GREG Bellow, psychotherapist son of Saul, wondered whether his father disliked his career because it would help Greg see through him, and he might use what he saw publicly.
Saul Bellow’s Heart: A Son’s Memoir
by Greg Bellow
Bloomsbury, 240pp, £20
Dad was right about the publicity, though how far his son has understood what he saw is another matter.
Greg was the first child by the first of his father’s five wives, and was desolate when Saul left him at eight years old for his second wife. Before that he had enjoyed his young son. “Point to your ass, now your elbow,” he would say when the boy was a year old. “Now you know more than a Harvard graduate.”
He kept in touch as his son grew, but, with his peripatetic, womanising father at loggerheads with his mother, it is hardly surprisingly that Greg was in therapy by 18.
His picture of Saul’s background in a striving Jewish family in Chicago (immigrants from Russia, via Canada) complements what we already know ,but with new touches, notably about Saul’s tough patriarch of a father. “Let him die already,” Abraham groaned when Saul’s sick brother kept the family awake with his coughing. Seventy-nine when he died, Abraham was keen to have sex the night before. Saul himself had a daughter when he was 84.
Hard graft and ambition were in the family genes, and while Abraham set up his coal business Saul was quoting from Genesis in Hebrew at four years old. Family feuds were legion, not least over Saul’s refusal to practise his religion. Greg shows how Herzog, Augie March and the rest were often romans à clef.
His father’s infidelities he puts down to his competitive spirit – a smart, good-looking charmer showing how he could play the field – as well as to a “lifelong pattern of selfish conduct”. In the same spirit of vanity, he stopped wearing the decoration the French government had bestowed on him when he heard the same honour had gone to a breeder of pigs.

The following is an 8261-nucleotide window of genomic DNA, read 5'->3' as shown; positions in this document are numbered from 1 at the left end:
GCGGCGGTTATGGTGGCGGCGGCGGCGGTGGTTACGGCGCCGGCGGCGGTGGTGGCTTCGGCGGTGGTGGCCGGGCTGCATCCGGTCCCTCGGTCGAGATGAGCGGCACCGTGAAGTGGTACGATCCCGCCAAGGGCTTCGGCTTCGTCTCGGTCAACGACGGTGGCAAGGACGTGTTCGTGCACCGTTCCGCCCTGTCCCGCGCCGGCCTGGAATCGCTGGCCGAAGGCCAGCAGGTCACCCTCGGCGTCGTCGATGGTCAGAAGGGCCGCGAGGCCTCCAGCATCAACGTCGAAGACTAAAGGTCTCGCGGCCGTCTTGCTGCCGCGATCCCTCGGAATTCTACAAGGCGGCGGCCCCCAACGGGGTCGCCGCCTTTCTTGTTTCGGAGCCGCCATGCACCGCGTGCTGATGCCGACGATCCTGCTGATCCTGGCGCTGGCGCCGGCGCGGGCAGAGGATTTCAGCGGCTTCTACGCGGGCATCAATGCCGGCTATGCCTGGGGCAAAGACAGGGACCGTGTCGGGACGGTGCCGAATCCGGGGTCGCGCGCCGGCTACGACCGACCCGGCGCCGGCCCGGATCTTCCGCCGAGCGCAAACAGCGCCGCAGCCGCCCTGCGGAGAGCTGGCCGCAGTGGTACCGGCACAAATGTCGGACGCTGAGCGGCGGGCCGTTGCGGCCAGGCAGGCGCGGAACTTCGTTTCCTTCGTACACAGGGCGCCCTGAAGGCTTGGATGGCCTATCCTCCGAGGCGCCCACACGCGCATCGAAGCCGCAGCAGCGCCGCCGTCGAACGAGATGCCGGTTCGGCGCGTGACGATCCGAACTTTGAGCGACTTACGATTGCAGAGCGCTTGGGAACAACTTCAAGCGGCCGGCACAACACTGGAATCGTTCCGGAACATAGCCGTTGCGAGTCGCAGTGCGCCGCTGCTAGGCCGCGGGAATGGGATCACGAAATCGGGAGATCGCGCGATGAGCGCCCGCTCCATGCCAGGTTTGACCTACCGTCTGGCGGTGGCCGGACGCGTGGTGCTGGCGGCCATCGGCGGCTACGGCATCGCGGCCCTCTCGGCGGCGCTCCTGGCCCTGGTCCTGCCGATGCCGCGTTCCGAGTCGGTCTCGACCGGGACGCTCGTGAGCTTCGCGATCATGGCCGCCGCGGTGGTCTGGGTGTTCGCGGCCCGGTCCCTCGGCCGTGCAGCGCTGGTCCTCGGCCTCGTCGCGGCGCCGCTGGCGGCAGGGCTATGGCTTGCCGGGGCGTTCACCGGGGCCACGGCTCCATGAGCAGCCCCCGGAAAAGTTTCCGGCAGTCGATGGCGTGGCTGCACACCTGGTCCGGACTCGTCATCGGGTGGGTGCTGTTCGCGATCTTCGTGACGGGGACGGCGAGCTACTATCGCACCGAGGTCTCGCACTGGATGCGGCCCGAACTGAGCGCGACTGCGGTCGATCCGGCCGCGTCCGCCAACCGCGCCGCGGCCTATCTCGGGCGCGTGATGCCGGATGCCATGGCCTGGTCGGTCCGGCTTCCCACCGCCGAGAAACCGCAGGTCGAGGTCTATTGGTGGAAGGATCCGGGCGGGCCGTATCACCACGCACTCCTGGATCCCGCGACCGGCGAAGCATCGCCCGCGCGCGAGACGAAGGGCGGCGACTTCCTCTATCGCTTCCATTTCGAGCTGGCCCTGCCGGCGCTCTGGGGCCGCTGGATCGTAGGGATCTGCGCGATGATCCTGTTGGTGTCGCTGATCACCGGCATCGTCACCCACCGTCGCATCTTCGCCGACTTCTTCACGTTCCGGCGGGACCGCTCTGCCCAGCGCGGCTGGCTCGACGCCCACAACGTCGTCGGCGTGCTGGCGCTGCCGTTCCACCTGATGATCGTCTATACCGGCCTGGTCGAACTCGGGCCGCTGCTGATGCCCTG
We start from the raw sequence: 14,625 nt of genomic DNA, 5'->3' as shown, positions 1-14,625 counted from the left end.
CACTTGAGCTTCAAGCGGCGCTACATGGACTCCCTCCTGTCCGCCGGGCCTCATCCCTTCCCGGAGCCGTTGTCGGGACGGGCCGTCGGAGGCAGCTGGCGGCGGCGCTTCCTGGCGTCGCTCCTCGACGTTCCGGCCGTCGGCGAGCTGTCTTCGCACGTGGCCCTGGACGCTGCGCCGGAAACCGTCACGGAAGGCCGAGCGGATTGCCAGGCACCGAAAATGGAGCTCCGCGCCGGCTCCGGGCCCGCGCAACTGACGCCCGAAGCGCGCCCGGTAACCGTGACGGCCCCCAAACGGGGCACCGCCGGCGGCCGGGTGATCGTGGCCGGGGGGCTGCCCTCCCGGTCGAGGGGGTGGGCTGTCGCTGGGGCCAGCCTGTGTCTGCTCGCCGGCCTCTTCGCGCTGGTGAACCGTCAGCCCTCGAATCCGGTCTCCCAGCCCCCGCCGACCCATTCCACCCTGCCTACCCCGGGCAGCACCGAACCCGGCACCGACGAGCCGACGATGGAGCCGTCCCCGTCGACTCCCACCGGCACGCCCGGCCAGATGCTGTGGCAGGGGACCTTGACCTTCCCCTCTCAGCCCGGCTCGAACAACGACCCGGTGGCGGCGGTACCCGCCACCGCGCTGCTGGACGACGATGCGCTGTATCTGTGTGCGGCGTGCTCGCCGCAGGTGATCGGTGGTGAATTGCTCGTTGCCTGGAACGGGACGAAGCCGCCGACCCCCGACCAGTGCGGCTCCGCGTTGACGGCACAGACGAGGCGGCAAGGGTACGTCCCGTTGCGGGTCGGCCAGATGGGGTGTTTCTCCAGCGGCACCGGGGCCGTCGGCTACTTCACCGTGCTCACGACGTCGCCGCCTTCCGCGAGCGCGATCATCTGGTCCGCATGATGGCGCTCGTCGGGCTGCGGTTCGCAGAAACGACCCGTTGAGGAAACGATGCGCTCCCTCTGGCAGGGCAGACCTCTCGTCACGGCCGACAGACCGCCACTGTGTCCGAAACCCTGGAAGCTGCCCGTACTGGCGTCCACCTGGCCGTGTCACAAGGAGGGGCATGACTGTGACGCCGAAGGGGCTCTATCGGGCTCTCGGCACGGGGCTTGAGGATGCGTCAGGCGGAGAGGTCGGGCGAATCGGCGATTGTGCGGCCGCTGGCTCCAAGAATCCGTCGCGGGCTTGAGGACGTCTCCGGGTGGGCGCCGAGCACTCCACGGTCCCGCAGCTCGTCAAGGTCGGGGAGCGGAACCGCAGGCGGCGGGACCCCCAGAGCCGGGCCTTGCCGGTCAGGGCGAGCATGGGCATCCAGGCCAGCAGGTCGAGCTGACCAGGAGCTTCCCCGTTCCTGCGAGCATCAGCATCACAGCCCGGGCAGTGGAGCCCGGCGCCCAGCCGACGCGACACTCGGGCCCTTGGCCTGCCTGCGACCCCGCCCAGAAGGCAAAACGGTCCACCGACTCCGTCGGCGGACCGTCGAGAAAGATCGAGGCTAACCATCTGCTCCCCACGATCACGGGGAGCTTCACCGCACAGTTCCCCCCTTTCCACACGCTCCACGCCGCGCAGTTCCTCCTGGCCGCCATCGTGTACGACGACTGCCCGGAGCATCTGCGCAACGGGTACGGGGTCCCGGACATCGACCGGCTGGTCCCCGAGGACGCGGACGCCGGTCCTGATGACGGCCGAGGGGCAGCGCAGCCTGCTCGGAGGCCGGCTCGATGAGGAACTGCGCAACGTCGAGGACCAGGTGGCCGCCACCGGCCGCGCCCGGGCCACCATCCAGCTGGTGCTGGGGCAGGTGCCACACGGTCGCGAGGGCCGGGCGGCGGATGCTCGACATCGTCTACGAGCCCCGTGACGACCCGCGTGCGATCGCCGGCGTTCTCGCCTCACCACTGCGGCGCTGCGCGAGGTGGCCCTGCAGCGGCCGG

For Greg there were two Saul Bellows. The first was the one with whom he enjoyed long philosophical discussions, whose bond with his son was “grounded in that softness, in humour, and in the set of egalitarian social values I adopted”. The second was the later “old Saul”, who had abandoned his leftish politics for an emotional hardness, and reactionary views. The result was flaming rows between father and son. It seems not to have occurred to Greg that his father’s abandonment of his Trotskyite illusions might have been sensible, or that his anger at the anti-Semitism of Chicago’s black militants, his objections to the spread of a stultifying political correctness on the campuses, or his defence of “elitist” culture, could have been the natural reactions of a mature, reflective man of letters.
Rancour about the “old Saul” and his friends, notably Allan Bloom, author of The Closing of the American Mind, dominates the last part of the book, together with resentment against Janis Freedman, the last of Saul’s wives. I knew Bellow, and recall his pleasure at an 85th birthday party in New York, surrounded by his family, including his one-year-old daughter. I can’t say this book has enhanced my memory of that occasion, but its family history can illuminate the novels.